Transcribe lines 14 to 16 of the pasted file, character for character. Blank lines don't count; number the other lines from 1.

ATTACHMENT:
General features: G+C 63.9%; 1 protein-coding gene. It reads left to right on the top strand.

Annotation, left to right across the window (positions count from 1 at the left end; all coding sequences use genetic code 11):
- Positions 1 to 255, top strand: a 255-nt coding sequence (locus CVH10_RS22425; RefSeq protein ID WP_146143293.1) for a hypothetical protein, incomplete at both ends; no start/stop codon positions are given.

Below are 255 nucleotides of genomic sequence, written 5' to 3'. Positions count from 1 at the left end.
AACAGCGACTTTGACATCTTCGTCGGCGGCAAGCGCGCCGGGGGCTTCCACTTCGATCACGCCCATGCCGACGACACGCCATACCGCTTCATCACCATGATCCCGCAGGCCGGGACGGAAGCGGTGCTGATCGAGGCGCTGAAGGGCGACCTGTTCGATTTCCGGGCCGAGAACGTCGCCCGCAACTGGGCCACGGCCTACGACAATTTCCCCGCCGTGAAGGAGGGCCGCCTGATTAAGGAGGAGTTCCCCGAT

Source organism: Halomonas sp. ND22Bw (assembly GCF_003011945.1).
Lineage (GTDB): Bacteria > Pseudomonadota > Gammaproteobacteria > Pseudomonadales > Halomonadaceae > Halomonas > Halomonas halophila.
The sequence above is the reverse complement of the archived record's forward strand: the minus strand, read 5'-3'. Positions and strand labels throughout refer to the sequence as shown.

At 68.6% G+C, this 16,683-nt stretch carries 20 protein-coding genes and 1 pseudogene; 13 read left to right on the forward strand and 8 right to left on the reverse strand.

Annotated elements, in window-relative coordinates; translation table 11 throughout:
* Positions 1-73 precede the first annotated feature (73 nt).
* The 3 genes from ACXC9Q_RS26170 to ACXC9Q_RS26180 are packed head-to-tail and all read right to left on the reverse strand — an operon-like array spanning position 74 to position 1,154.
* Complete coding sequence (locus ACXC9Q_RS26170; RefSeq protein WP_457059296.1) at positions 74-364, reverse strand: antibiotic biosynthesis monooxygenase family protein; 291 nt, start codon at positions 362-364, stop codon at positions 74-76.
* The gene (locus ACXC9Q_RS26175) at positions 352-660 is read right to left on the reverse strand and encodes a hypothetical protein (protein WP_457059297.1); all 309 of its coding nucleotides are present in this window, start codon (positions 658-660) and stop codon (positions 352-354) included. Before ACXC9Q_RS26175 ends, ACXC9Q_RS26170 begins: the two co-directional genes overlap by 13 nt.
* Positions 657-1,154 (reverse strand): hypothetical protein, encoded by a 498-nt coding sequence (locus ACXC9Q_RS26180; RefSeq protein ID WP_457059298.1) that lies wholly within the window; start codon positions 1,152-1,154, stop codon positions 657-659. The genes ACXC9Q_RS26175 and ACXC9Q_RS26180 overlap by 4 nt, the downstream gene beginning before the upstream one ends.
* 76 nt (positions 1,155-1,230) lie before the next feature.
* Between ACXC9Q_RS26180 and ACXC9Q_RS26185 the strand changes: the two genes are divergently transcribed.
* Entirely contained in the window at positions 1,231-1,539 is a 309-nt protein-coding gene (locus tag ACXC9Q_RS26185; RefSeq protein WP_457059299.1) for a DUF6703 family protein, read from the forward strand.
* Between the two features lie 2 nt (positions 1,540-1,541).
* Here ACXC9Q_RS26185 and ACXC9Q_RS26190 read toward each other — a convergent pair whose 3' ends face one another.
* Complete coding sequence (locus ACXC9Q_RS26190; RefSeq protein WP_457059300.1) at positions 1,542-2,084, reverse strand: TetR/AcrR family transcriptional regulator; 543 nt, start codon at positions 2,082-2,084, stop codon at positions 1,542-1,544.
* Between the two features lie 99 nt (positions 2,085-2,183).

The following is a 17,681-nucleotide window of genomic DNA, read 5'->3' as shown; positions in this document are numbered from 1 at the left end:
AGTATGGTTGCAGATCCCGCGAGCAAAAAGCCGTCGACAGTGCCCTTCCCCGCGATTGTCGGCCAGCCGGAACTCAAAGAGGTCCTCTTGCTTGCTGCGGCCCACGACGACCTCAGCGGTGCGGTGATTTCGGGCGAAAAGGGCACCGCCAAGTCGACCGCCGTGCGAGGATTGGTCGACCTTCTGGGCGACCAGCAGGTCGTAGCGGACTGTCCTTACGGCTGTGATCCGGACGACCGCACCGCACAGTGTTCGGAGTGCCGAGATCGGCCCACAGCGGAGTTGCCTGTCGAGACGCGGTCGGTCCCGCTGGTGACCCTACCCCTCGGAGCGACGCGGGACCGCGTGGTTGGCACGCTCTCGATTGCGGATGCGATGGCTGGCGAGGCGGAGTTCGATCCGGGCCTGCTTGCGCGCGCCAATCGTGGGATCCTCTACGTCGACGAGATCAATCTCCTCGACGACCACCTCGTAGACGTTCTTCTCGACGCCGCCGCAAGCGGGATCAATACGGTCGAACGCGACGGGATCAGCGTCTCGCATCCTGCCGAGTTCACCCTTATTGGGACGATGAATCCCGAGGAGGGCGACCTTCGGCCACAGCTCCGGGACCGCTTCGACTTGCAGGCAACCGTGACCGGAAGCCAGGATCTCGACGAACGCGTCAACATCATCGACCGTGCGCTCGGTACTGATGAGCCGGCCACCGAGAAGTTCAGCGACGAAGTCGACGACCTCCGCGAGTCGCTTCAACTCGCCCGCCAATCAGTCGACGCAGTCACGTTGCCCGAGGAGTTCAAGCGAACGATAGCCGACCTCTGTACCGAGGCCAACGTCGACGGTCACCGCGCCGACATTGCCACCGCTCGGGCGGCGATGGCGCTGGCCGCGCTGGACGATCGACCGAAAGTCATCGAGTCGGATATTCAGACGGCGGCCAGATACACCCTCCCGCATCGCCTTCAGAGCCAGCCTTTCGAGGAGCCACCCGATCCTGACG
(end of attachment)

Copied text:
* The gene (locus ACXC9Q_RS26175) at positions 352-660 is read right to left on the reverse strand and encodes a hypothetical protein (protein WP_457059297.1); all 309 of its coding nucleotides are present in this window, start codon (positions 658-660) and stop codon (positions 352-354) included. Before ACXC9Q_RS26175 ends, ACXC9Q_RS26170 begins: the two co-directional genes overlap by 13 nt.
* Positions 657-1,154 (reverse strand): hypothetical protein, encoded by a 498-nt coding sequence (locus ACXC9Q_RS26180; RefSeq protein ID WP_457059298.1) that lies wholly within the window; start codon positions 1,152-1,154, stop codon positions 657-659. The genes ACXC9Q_RS26175 and ACXC9Q_RS26180 overlap by 4 nt, the downstream gene beginning before the upstream one ends.
* 76 nt (positions 1,155-1,230) lie before the next feature.